Sony Soundville Campaign

New Sony Soundville campaign by “Cadbury Gorilla” creator Juan Cabral. In March 2009 a small town in Iceland was filled with speakers and music from the likes of Death In Vegas, Bob Dylan and the Guillemots. The Seydisfjordur village was turned into an extraordinary sound-system for a week. The objective of the brand is inviting people to believe in experience superior sound and promote the latest audio technologies from Sony, offering an experience never before experienced.

(via bblinks)

5 Comments leave a comment below

  1. This really freaks me out. Of course the locale is beautiful, but who thought this would be a good idea? If this town is real, and the situation is real, then I feel like these poor people were invaded by some corporate multinational and a small army of creatives with huge expense accounts. Where is the human race headed exactly? The worship of manufactured things? I feel like that kid that threw the snowball.

  2. Man, I just realized that I’m a curmudgeon.

  3. “…an experience never before experienced.”

    Wow.

    I trust the financial compensation was worth it for the residents of Seydisfjordur. I’d have quickly switched from shooting polar bears to picking off loudspeakers, if I lived there. Judging by the startled reaction of the woman at 1:29, I expect I’d have had a lot of help.

    That, and I would have stolen the choicest units for my home theatre system.

    Unfortunately, this comes nowhere close to Sony’s Bravia ads from a few years ago. While somewhat intrusive on a small area of San Francisco, the bouncy-balls were at least quiet, and shooting took only a day or so. I would hesitate to call the Soundville attempt ‘design’ of any sort.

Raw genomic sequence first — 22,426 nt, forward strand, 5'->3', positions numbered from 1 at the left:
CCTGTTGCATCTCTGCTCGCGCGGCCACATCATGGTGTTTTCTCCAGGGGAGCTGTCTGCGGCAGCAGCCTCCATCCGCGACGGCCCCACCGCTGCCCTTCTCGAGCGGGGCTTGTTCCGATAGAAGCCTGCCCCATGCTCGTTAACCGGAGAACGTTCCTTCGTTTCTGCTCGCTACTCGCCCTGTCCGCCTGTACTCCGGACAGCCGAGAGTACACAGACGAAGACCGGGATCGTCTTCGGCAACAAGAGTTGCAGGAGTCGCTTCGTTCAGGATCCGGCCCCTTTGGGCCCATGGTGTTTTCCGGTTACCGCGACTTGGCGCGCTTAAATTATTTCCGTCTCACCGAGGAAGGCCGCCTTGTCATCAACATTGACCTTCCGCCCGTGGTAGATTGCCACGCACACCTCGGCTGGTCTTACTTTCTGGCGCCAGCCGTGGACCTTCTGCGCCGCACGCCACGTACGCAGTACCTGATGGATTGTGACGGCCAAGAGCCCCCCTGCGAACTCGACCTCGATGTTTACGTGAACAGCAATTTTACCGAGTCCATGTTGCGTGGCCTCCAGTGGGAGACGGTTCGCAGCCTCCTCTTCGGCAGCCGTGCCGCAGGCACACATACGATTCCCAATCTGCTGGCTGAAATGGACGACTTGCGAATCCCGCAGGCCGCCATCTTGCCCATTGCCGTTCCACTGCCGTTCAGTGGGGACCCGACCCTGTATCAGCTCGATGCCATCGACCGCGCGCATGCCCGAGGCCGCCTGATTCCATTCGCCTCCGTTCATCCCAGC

4. On a lighter note, I have to thank you Rusty for pointing out the moment at 1:29—it caused me minutes of (repeated) laughter.

    Although the video itself was beautifully shot (perhaps even precious?), I have to admit that the concept as a corporate maneuver is not something that I’m a huge fan of either. However, with that said, I think that a one-week sound installation (had it been done by a guerrilla art collective) would probably sit differently on most peoples’ palettes and be easier to digest (said the art/architecture student). It would then, necessarily, have a different motive and, thus, a different read. Still, I think the concept and video has room for a bit of appreciation.

    In any case, I believe I would prefer to have one week of good music playing in my small Icelandic village as opposed to a week of tourists bombarding my small town for the (now corporate) Sundance Film Festival any day.

    Again, moment 1:29: hilarious.

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